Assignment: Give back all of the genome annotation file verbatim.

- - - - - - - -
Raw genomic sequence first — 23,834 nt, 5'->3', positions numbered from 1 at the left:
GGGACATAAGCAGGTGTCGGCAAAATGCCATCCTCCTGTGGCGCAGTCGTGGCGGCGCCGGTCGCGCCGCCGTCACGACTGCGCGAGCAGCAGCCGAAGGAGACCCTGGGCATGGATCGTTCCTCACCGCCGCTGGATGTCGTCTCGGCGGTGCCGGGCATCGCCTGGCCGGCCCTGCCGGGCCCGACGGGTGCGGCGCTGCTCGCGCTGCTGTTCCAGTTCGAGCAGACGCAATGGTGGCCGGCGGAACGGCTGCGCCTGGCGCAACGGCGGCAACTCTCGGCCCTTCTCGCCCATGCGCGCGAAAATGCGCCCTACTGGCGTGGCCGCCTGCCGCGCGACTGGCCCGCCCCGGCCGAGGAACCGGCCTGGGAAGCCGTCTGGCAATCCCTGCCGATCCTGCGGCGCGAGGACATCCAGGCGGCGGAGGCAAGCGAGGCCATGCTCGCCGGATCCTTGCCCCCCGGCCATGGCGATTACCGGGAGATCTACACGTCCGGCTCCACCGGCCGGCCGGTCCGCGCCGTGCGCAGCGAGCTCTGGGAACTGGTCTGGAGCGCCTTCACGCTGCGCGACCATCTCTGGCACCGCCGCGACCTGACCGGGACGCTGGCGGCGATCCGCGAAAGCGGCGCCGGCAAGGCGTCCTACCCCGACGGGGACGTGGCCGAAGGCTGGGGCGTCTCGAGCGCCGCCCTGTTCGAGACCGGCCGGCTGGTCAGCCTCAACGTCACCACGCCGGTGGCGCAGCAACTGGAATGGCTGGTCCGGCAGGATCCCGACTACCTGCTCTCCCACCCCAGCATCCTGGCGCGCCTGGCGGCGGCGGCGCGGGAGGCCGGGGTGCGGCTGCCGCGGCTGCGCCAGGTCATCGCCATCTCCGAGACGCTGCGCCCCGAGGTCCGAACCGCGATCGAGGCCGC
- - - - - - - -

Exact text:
Raw genomic sequence first — 23,834 nt, 5'->3', positions numbered from 1 at the left:
GGGACATAAGCAGGTGTCGGCAAAATGCCATCCTCCTGTGGCGCAGTCGTGGCGGCGCCGGTCGCGCCGCCGTCACGACTGCGCGAGCAGCAGCCGAAGGAGACCCTGGGCATGGATCGTTCCTCACCGCCGCTGGATGTCGTCTCGGCGGTGCCGGGCATCGCCTGGCCGGCCCTGCCGGGCCCGACGGGTGCGGCGCTGCTCGCGCTGCTGTTCCAGTTCGAGCAGACGCAATGGTGGCCGGCGGAACGGCTGCGCCTGGCGCAACGGCGGCAACTCTCGGCCCTTCTCGCCCATGCGCGCGAAAATGCGCCCTACTGGCGTGGCCGCCTGCCGCGCGACTGGCCCGCCCCGGCCGAGGAACCGGCCTGGGAAGCCGTCTGGCAATCCCTGCCGATCCTGCGGCGCGAGGACATCCAGGCGGCGGAGGCAAGCGAGGCCATGCTCGCCGGATCCTTGCCCCCCGGCCATGGCGATTACCGGGAGATCTACACGTCCGGCTCCACCGGCCGGCCGGTCCGCGCCGTGCGCAGCGAGCTCTGGGAACTGGTCTGGAGCGCCTTCACGCTGCGCGACCATCTCTGGCACCGCCGCGACCTGACCGGGACGCTGGCGGCGATCCGCGAAAGCGGCGCCGGCAAGGCGTCCTACCCCGACGGGGACGTGGCCGAAGGCTGGGGCGTCTCGAGCGCCGCCCTGTTCGAGACCGGCCGGCTGGTCAGCCTCAACGTCACCACGCCGGTGGCGCAGCAACTGGAATGGCTGGTCCGGCAGGATCCCGACTACCTGCTCTCCCACCCCAGCATCCTGGCGCGCCTGGCGGCGGCGGCGCGGGAGGCCGGGGTGCGGCTGCCGCGGCTGCGCCAGGTCATCGCCATCTCCGAGACGCTGCGCCCCGAGGTCCGAACCGCGATCGAGGCCGC